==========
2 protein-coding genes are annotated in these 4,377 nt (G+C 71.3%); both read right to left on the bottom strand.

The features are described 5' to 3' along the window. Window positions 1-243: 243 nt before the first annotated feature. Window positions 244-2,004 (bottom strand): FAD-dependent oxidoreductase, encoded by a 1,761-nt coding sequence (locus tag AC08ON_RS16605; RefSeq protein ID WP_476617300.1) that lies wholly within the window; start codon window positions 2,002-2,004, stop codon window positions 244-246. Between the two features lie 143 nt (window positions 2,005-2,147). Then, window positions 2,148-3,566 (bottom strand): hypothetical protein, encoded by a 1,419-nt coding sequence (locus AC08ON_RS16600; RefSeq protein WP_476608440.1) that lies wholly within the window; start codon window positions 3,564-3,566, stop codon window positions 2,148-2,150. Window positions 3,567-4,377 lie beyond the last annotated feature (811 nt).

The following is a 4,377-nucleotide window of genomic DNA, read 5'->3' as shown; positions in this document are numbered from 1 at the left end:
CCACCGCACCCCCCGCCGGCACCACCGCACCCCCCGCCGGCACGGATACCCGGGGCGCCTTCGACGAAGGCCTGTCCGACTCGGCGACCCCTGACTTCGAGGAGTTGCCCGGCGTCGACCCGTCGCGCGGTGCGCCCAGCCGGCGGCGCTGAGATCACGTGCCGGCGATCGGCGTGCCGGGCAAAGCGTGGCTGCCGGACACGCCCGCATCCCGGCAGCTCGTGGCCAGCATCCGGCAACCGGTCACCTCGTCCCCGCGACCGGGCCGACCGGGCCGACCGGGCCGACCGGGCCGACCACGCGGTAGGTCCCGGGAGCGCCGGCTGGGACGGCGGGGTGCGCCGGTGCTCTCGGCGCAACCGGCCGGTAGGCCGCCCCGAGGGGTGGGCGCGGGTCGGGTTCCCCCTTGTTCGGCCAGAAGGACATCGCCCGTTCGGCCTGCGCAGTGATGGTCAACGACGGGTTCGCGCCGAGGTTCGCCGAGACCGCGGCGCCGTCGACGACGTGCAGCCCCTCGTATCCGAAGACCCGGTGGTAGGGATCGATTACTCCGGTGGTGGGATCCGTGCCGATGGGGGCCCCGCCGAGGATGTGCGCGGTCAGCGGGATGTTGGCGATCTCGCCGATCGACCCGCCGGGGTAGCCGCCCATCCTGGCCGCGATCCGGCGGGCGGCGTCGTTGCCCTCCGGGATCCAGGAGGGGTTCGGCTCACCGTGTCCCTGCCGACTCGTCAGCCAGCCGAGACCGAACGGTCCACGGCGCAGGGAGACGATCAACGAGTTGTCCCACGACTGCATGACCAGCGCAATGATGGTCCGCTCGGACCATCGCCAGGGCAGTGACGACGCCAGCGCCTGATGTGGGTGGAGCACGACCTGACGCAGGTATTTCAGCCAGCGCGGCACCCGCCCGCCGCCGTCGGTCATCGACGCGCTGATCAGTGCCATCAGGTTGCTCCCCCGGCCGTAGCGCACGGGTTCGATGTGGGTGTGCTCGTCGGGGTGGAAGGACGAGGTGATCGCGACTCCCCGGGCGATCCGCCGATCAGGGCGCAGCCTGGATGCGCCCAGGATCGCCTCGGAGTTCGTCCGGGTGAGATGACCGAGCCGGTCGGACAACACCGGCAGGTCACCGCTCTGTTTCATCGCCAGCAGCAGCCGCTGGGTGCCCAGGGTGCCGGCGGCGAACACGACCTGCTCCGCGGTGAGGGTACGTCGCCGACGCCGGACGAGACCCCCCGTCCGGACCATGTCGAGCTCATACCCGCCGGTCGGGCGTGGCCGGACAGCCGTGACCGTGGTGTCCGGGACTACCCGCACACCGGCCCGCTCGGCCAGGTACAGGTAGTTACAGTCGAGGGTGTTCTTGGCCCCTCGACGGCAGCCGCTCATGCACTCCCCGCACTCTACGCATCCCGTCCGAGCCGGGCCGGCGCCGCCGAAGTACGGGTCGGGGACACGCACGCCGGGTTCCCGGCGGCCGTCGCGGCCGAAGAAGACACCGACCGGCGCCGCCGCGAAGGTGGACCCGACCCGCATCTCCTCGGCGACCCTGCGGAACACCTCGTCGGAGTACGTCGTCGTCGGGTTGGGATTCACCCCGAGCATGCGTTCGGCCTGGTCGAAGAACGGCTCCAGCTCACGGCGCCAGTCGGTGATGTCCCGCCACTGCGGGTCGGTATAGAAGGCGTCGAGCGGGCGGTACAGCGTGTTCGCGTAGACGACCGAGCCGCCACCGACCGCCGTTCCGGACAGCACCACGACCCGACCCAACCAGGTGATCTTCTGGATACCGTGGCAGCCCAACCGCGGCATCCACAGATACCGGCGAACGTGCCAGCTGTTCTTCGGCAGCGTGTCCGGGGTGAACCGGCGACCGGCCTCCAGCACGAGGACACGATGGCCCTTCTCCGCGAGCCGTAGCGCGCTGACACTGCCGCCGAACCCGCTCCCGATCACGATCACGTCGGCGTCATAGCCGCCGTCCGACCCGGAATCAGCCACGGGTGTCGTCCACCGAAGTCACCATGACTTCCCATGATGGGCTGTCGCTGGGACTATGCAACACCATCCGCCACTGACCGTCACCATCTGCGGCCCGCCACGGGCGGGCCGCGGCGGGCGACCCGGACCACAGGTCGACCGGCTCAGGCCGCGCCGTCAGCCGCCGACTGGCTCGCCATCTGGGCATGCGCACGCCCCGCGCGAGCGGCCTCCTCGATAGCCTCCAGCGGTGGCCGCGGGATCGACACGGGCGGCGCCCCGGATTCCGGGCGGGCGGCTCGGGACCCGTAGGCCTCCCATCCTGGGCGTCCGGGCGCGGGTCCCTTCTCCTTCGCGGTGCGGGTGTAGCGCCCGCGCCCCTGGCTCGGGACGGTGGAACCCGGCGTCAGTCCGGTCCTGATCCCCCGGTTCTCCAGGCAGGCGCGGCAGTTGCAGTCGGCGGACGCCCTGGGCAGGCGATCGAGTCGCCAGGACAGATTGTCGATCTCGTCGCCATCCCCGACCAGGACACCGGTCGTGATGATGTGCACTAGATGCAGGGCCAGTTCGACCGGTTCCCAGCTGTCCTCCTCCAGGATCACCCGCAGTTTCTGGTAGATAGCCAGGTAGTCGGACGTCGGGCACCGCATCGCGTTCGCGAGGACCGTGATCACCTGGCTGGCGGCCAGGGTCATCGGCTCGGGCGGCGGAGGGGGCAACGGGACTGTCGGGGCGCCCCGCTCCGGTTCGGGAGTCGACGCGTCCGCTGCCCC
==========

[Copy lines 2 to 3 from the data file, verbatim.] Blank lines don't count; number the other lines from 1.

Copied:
The features are described 5' to 3' along the window. Window positions 1-243: 243 nt before the first annotated feature. Window positions 244-2,004 (bottom strand): FAD-dependent oxidoreductase, encoded by a 1,761-nt coding sequence (locus tag AC08ON_RS16605; RefSeq protein ID WP_476617300.1) that lies wholly within the window; start codon window positions 2,002-2,004, stop codon window positions 244-246. Between the two features lie 143 nt (window positions 2,005-2,147). Then, window positions 2,148-3,566 (bottom strand): hypothetical protein, encoded by a 1,419-nt coding sequence (locus AC08ON_RS16600; RefSeq protein WP_476608440.1) that lies wholly within the window; start codon window positions 3,564-3,566, stop codon window positions 2,148-2,150. Window positions 3,567-4,377 lie beyond the last annotated feature (811 nt).

The following is a 4,377-nucleotide window of genomic DNA, read 5'->3' as shown; positions in this document are numbered from 1 at the left end: